At the beginning of the last century, no one thought anything of it if a composer or poet published a work anonymously or even under the name of some important patron, such as a royal or an important aristocrat. Indeed, schoolchildren in Thailand even today learn that certain major works were written by various early monarchs, when this was never understood to be the case at the time. The ascription of someone else's name to a work of art was not considered particularly demeaning because that art was created in the service of those noble individuals.
By the same token, literary works from other cultures were frequently recomposed in the Thai language and are now viewed as wholly Thai — works such as the Ramayana, the central epic poem in Thailand's cultural tradition.
Kukrit therefore grew up in a cultural context in which an author's proprietorship was not clearly demarcated as it is today — neither legally nor conceptually. In a sense, he was just going what everyone else did — the only difference being that he happened to possess genius, and therefore what he did is remembered.
Indeed, all great art has sources. Shakespeare's plays drew on Hollinshed. Joseph Conrad's Heart of Darkness
has provided a structural framework for countless pieces of fiction (including one of my own) as well as movies like Apocalypse Now.
Jane Austen's Emma
was hilariously recreated in contemporary L.A. in the movie Clueless.
You might ask, therefore, in response to the Kukrit problem "So what?"
To dismiss these borrowings as homages
is one solution to the Kukrit problem. But there remains the fact that M.R. Kukrit stated at the time that when he wrote The Cuckoos of Bangphleng,
he wrote it simply as the inspiration came and had no idea how the story was going to turn out from day to day (it was first serialized in a Thai newspaper.) He made this statement even though the derivation of the work is embarrassingly obvious — he didn't even disguise the title. Instead of saying, "I'm going to pay tribute to this seminal novel by creating a Thai version of the story" he acted as if John Wyndham's novel didn't exist.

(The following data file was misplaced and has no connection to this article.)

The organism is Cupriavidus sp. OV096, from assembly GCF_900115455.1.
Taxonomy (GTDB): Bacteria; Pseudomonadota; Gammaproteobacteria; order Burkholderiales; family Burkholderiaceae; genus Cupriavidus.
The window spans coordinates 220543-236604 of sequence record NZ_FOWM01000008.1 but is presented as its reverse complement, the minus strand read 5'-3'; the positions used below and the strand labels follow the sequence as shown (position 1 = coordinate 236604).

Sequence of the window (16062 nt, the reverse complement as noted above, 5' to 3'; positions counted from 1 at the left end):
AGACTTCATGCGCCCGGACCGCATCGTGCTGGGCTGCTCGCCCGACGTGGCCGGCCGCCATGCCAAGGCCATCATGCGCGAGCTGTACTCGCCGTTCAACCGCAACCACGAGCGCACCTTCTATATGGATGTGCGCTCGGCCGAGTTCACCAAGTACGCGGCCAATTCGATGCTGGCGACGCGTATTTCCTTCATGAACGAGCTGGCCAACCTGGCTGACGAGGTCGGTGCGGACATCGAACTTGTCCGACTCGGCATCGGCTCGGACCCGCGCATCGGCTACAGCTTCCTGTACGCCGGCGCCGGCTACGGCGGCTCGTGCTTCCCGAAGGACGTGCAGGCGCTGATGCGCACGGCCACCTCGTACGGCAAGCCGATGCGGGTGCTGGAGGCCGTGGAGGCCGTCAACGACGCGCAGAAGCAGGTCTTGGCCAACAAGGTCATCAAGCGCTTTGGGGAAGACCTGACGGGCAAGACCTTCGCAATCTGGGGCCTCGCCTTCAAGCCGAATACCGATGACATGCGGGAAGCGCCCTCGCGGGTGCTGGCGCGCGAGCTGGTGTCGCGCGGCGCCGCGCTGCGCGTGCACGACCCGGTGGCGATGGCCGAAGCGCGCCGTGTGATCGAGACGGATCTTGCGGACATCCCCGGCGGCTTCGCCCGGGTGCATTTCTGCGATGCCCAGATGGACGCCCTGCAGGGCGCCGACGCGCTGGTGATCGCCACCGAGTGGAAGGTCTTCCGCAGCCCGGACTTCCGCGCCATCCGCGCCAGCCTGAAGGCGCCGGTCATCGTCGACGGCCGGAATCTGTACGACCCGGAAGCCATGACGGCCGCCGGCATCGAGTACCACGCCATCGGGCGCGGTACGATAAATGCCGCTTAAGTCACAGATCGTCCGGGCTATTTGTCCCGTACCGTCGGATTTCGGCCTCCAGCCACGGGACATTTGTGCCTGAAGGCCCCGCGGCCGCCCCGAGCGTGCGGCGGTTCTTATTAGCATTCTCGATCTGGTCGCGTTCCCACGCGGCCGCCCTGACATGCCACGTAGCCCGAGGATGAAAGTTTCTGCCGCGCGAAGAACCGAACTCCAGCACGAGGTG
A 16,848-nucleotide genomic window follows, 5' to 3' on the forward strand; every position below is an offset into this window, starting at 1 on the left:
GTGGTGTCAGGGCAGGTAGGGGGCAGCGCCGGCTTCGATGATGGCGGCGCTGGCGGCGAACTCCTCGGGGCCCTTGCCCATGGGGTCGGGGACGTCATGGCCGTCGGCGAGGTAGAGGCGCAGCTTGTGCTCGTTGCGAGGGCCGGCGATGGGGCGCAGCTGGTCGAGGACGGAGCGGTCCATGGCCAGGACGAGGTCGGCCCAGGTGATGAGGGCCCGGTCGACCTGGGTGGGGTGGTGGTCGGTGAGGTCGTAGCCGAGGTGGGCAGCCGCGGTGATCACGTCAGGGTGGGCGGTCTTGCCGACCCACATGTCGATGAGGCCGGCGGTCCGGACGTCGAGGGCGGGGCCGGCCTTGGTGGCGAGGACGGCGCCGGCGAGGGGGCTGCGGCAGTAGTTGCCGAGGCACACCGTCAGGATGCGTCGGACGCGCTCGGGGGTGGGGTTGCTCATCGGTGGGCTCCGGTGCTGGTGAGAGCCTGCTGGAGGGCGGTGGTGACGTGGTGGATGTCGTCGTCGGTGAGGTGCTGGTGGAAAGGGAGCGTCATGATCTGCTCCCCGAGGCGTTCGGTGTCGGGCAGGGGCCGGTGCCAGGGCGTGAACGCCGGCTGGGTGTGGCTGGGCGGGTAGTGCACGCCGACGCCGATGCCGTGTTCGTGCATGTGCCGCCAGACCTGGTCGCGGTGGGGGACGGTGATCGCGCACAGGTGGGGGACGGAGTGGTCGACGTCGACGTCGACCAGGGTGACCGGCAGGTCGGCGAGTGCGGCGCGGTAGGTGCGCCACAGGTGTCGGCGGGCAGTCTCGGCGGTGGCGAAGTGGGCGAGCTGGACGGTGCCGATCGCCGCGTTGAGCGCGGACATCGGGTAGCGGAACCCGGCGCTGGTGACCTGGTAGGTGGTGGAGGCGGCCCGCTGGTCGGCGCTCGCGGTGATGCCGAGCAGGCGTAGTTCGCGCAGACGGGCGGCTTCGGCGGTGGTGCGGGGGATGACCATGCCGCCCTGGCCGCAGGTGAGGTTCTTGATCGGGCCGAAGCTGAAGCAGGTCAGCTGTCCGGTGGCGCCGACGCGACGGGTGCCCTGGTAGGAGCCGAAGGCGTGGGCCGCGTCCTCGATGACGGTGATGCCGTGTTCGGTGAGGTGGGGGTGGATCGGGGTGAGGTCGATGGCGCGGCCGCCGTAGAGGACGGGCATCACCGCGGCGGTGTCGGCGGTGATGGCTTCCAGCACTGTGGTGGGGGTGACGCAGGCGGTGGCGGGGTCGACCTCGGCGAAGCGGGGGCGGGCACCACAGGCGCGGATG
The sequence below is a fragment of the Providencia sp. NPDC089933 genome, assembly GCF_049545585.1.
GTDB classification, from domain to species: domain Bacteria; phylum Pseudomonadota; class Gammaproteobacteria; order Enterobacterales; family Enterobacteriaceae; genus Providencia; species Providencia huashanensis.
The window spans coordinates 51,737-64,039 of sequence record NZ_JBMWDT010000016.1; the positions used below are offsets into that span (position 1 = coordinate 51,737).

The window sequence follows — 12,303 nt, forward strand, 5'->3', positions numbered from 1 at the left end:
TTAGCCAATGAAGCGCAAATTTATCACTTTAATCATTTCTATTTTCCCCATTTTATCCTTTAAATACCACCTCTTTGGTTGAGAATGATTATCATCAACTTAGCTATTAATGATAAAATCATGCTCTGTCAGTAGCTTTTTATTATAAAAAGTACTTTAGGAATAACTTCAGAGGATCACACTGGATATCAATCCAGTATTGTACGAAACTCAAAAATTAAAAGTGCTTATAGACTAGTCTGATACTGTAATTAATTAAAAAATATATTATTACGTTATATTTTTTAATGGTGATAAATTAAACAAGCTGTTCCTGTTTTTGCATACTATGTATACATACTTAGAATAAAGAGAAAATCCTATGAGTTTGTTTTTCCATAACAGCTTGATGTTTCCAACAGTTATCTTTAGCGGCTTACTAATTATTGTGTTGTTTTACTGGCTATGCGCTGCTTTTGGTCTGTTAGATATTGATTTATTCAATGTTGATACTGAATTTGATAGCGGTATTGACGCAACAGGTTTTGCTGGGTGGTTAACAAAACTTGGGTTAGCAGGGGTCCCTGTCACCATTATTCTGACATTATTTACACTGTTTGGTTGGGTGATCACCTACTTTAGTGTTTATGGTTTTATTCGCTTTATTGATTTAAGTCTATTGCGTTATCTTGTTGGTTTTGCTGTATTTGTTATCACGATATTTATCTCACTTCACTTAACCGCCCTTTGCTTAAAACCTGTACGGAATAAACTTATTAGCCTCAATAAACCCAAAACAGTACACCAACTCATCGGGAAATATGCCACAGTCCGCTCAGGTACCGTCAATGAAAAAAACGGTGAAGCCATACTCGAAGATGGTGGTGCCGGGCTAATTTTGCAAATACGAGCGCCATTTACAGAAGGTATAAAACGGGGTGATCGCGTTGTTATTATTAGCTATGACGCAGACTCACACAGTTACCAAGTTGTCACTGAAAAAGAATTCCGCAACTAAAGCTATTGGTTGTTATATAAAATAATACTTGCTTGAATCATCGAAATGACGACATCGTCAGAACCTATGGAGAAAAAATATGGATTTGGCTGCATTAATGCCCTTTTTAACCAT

Why didn't he simply say it? His brilliant writing, his astute observations of Thai village life, and the cleverness of the adaptation would have been enough to merit praise for the novel without having to pretend that the idea was original. And yet something prevented M.R. Kukrit from making this statement. Was it vanity? But no one disputes Kukrit's position as a foremost figure of Thai letters. I believe in fact that Kukrit would have received more
kudos for stating that he intended to serve as a bridge between western culture and Thai literature.
I cannot really fathom this. My mother's novel, Mongkut Dok Som,
was inspired by a novel by Chinese novelist Su Tong, and in her introduction to the published edition, she clearly says so. No one has ever said she was any less of a novelist for saying so — and indeed she went on to prove her own plotting skills by creating a sequel that owes nothing to Su Tong at all.
In fact, artists do not exist in vacuums. All works have sources. Yet it seems that in these instances, M.R. Kukrit wanted to be in a vacuum. He wanted to be enshrined in solitary splendor and he was amply protected from a lawsuit by the Wyndham estate by the inaccessibility of the Thai language. It is, in the end, probably only about ego. And ultimately, it shows a disdain for one's readership that is disturbing, and threatens to overshadow the magnitude of his achievements.
When I was a child, my mother used to read Si Phaendin
to me every night and it was from Kukrit's writings that I became connected to Thailand's cultural past. I think it is fair to say that I wouldn't be who I am today without the influence of his writings.
But in order to completely understand the person, and the writer, one must also face the darkness in that writer, that person, and come to terms with it.
Every great artist I know of has harbored darknesses within. Wagner was a hideous human being and yet in his art, he showed an incredible understanding of the human condition. Venality, sexual perversion, terrorism — you name it, some great artist has done it. They are human beings. We should celebrate that.
To realize that Kukrit's was a flawed genius does not in any way denigrate that genius. Let's stop ignoring the elephant in the room, acknowledge its presence, and free ourselves to appreciate this artist for what he was.
I've noticed that the Wikipedia article on Kukrit does in fact acknowledge the actual source of several of his novels. Nevertheless, at the time that I wrote my article for Caravan,
the revelation about John Wyndham came as a complete surprise to many people. I guess the dust has settled somewhat now that the Master has gone on to his next incarnation.